P.S.–A gay marriage ban passes in seven more states, and that position is weakening? It must be nice to live in Democrat-land.

  19. Chris says:

    And that gay marriage thing is just more unifying inclusiveness of the Republican party.

    Buzz, if the Dems don’t take this election as a mandate to restore accountability to our government and prosecute corruption where its found, then you can rest assured they’re no different than Republicans.

    I cannot believe that the party of small government, fiscal restraint and personal responsibility has in six years time managed to get the government so far up our asses that privacy is no longer a valid word in our political lexicon, that billions upon billions of dollars just wafted off the table into oblivion while the GOP just sat there turning their heads and whistlin’ dixie. The people choosing the GOP label at this point in time have obliterated the ideals of “small government, fiscal accountability and personal responsibility” by blaming everything and everybody else for the disastrous results of their actions.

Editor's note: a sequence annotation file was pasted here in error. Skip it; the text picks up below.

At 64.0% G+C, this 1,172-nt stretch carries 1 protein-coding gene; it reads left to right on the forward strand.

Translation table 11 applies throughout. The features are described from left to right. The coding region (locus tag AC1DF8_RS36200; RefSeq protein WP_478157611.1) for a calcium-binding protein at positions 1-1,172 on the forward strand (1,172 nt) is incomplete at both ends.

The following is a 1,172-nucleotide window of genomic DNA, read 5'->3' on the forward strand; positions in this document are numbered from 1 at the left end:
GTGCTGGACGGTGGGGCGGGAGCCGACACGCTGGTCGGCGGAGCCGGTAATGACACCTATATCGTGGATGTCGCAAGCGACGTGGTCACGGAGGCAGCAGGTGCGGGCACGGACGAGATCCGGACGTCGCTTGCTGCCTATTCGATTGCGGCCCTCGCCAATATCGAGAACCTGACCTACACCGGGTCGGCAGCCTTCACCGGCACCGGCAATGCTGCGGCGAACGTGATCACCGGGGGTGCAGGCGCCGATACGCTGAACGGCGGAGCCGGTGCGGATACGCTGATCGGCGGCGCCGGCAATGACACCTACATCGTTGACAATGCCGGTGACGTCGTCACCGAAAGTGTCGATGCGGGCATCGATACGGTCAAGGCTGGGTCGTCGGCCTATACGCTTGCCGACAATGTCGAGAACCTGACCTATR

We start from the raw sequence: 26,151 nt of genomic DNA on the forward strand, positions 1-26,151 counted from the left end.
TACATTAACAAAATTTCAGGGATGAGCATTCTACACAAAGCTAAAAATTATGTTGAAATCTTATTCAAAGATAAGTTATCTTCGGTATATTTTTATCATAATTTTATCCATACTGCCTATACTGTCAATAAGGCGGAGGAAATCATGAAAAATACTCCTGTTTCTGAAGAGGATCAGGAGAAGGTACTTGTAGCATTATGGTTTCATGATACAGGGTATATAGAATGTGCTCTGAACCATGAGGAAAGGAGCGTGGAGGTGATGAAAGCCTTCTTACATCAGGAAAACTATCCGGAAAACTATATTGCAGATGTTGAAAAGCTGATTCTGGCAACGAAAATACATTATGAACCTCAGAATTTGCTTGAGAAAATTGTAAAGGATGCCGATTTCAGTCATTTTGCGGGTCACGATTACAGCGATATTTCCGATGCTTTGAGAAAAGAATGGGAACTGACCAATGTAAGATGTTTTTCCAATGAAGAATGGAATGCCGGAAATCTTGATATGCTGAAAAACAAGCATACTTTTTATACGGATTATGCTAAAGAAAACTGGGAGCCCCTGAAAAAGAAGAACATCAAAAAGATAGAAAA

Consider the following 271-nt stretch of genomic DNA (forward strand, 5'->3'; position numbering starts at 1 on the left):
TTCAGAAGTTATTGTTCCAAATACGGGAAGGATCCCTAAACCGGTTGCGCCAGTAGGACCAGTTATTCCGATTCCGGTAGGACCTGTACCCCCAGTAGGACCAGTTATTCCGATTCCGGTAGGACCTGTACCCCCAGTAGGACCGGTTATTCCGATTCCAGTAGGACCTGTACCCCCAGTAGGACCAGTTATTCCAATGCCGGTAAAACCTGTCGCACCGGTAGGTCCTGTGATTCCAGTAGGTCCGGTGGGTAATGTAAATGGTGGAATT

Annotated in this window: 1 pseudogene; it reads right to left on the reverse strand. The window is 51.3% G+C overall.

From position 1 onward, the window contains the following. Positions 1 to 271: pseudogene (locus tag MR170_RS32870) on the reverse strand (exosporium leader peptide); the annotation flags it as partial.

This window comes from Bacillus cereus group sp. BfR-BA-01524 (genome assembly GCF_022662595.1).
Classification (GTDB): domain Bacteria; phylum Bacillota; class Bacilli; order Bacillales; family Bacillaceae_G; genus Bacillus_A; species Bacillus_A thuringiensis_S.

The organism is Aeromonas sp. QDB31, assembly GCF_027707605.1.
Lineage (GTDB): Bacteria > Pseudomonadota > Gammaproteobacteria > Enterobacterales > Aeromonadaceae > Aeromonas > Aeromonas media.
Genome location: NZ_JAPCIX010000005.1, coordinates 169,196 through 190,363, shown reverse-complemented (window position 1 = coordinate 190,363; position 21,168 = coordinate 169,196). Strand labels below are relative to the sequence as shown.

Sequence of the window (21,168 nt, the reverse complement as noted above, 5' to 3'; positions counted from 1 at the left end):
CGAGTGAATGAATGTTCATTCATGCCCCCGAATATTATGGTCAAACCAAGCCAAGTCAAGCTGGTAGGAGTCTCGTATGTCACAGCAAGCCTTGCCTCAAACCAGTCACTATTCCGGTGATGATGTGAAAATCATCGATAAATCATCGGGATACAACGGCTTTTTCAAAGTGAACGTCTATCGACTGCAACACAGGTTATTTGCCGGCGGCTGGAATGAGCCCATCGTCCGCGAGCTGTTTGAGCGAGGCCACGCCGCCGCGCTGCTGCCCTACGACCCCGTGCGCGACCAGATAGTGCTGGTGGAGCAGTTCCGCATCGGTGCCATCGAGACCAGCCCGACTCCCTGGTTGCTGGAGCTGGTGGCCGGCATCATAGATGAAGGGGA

20. debbie0040 says:

    I have heard pundits point to the War in Iraq. Bush even got rid of Rummy because he believes that.

    One problem with that is, how do you explain Lieberman’s victory? He got defeated in the Democratic Primary because he supported the war and Bush .

    Lieberman ran as an Independent and trounced his GOP and Democratic opponent. Lamont was very much anti Iraqi war.

  21. Chris says:

    I recommend to the Republican party to issue framed sworn and signed certificates to each of their elected officials that reflects their commitments to:
    small government;
    fiscal restraint;
    and
    personal responsibility